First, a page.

Cabinet sends emergency curfew law to Lower House

The Cabinet has, as expected, sent an emergency law to the House of Representatives to give curfew a better legal basis. In this way, the demissionary cabinet wants to maintain the measure, now that the court has assessed the current legal basis as insufficient.

It is not a separate law, as originally intended. After criticism from the Council of State, the Cabinet has incorporated the curfew into the Coronas Act. It falls under the public health law.

Previously, the Cabinet argued that curfew is such an outright measure that it does not fit into the Coronalaw. However, according to the Council of State, when it is included in the Corona Act, the legal limits of the measure are clearer. The measure must be temporary and be used only if there is real reason to do so.

The control of the House of Representatives is also better regulated if the curfew is part of the corona law, according to the Council of State.

Majority expected in Second Chamber

It is intended that the House of Representatives should ask written questions about the bill today and then hold a debate on it tomorrow. For this, the MPs must come back from recess. It is expected that a majority will agree.

In order for the emergency law to come into force, the First Chamber also has to agree. As it looks now, the Senate will look at it on Friday.


That is also the day on which the appeal is served in the case brought by the Virus Truth Foundation against curfew. Yesterday, the Tribunal in favour of Virus Truth and ruled that the measure should be lifted immediately because there was no serious emergency, as required by law.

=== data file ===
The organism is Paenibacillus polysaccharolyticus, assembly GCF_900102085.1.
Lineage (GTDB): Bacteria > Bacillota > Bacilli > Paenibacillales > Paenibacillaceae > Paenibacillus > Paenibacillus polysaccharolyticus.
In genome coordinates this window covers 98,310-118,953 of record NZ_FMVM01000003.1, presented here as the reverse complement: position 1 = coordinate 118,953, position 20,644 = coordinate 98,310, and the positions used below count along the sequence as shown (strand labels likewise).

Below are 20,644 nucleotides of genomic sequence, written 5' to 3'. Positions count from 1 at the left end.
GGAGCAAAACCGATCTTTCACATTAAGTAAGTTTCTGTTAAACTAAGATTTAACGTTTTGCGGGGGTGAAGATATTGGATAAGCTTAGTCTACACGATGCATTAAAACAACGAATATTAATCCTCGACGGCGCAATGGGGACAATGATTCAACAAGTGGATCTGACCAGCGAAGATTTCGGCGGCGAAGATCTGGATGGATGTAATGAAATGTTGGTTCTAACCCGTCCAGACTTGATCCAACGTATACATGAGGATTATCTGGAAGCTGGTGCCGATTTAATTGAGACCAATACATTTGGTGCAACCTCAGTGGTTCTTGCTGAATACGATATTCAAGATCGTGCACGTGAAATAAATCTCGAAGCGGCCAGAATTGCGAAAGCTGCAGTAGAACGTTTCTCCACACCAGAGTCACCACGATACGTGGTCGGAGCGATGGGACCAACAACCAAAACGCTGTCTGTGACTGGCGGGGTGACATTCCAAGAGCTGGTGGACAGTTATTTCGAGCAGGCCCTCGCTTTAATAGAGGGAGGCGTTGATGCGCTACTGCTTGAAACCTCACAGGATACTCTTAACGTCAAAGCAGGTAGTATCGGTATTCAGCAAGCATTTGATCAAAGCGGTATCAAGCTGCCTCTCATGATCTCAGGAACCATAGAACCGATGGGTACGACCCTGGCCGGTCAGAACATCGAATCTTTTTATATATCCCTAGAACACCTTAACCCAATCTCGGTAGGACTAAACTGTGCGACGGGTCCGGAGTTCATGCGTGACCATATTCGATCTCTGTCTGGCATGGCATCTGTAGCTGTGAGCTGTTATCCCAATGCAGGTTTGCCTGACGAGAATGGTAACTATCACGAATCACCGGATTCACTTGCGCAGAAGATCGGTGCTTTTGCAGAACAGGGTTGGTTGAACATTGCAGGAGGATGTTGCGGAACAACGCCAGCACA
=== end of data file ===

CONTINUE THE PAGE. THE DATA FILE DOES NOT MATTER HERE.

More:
The State then filed an emergency appeal to the Court of Justice. That stipulated last night that the court‘s verdict is suspended until the appeal ruling.

Last night, Prime Minister Rutte reiterated that he still believes that the Cabinet has a strong case. But if the court does follow the court’s ruling, there is now the emergency law.

In the explanatory statement to that law, the Cabinet acknowledges that there is a restriction on freedom of movement if citizens are no longer allowed to be on the streets between 9 p.m. and 4.30 p.m.

But, according to the Cabinet, it is a legitimate measure, given the seriousness of the situation due to the emergence of new variants of the virus.